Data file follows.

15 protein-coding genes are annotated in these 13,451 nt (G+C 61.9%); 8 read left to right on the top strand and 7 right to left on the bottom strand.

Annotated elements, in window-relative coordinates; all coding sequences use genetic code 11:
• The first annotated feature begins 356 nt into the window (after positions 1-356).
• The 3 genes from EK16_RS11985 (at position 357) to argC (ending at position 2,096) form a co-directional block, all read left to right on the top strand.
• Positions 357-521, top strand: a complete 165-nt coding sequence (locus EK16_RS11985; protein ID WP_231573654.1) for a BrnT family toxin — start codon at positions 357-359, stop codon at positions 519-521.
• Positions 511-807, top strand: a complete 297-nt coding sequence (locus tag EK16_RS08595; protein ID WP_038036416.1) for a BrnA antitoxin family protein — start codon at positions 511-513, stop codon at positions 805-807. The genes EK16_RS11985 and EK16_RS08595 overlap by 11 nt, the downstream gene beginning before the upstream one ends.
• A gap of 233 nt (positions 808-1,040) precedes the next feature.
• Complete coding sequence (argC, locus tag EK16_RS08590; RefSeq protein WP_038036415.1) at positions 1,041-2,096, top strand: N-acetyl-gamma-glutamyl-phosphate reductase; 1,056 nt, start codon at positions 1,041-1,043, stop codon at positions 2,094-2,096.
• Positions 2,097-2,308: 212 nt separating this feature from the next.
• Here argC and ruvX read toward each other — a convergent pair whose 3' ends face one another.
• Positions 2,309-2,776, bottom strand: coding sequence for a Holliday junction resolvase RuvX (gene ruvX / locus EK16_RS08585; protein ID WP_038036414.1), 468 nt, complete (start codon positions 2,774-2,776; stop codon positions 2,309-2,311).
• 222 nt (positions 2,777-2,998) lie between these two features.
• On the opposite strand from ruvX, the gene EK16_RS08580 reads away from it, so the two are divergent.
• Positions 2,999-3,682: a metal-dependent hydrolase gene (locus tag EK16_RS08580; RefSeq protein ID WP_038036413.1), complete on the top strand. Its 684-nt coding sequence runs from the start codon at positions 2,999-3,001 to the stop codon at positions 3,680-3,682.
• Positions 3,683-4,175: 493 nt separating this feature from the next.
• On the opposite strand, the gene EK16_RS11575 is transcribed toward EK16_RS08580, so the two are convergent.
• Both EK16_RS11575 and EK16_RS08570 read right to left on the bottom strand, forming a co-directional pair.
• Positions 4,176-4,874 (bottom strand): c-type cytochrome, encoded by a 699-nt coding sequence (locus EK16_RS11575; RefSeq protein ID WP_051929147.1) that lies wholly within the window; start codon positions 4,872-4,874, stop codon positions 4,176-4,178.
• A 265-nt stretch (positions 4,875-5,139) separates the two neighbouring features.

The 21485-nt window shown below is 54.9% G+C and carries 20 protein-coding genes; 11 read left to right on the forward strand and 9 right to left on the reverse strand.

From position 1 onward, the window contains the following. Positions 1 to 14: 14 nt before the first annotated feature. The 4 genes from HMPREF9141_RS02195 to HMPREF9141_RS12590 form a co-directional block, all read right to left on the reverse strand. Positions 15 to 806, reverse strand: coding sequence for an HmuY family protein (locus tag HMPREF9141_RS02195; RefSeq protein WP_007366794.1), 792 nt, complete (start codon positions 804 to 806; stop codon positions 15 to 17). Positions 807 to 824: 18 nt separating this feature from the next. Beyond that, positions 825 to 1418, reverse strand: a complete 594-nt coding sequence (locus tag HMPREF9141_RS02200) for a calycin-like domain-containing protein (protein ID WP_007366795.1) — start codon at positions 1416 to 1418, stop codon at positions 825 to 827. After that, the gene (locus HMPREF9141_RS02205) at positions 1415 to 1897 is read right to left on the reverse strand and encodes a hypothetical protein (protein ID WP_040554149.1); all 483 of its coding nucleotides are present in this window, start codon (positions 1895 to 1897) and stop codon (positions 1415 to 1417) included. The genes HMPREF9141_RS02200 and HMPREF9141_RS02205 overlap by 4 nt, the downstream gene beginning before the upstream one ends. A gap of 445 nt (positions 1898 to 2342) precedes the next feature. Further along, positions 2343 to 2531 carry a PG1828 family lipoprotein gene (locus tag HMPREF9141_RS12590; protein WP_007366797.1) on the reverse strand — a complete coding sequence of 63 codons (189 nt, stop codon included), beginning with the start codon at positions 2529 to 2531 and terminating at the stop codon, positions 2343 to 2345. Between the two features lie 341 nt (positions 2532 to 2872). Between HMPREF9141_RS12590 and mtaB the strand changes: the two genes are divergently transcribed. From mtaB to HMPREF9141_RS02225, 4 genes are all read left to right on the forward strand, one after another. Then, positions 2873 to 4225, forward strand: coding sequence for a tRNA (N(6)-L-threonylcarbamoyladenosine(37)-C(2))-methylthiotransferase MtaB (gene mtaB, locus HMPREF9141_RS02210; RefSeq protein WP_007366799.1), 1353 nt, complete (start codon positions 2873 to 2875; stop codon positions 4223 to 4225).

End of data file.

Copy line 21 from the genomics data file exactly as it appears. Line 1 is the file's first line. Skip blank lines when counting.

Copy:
From position 1 onward, the window contains the following. Positions 1 to 14: 14 nt before the first annotated feature. The 4 genes from HMPREF9141_RS02195 to HMPREF9141_RS12590 form a co-directional block, all read right to left on the reverse strand. Positions 15 to 806, reverse strand: coding sequence for an HmuY family protein (locus tag HMPREF9141_RS02195; RefSeq protein WP_007366794.1), 792 nt, complete (start codon positions 804 to 806; stop codon positions 15 to 17). Positions 807 to 824: 18 nt separating this feature from the next. Beyond that, positions 825 to 1418, reverse strand: a complete 594-nt coding sequence (locus tag HMPREF9141_RS02200) for a calycin-like domain-containing protein (protein ID WP_007366795.1) — start codon at positions 1416 to 1418, stop codon at positions 825 to 827. After that, the gene (locus HMPREF9141_RS02205) at positions 1415 to 1897 is read right to left on the reverse strand and encodes a hypothetical protein (protein ID WP_040554149.1); all 483 of its coding nucleotides are present in this window, start codon (positions 1895 to 1897) and stop codon (positions 1415 to 1417) included. The genes HMPREF9141_RS02200 and HMPREF9141_RS02205 overlap by 4 nt, the downstream gene beginning before the upstream one ends. A gap of 445 nt (positions 1898 to 2342) precedes the next feature. Further along, positions 2343 to 2531 carry a PG1828 family lipoprotein gene (locus tag HMPREF9141_RS12590; protein WP_007366797.1) on the reverse strand — a complete coding sequence of 63 codons (189 nt, stop codon included), beginning with the start codon at positions 2529 to 2531 and terminating at the stop codon, positions 2343 to 2345. Between the two features lie 341 nt (positions 2532 to 2872). Between HMPREF9141_RS12590 and mtaB the strand changes: the two genes are divergently transcribed. From mtaB to HMPREF9141_RS02225, 4 genes are all read left to right on the forward strand, one after another. Then, positions 2873 to 4225, forward strand: coding sequence for a tRNA (N(6)-L-threonylcarbamoyladenosine(37)-C(2))-methylthiotransferase MtaB (gene mtaB, locus HMPREF9141_RS02210; RefSeq protein WP_007366799.1), 1353 nt, complete (start codon positions 2873 to 2875; stop codon positions 4223 to 4225).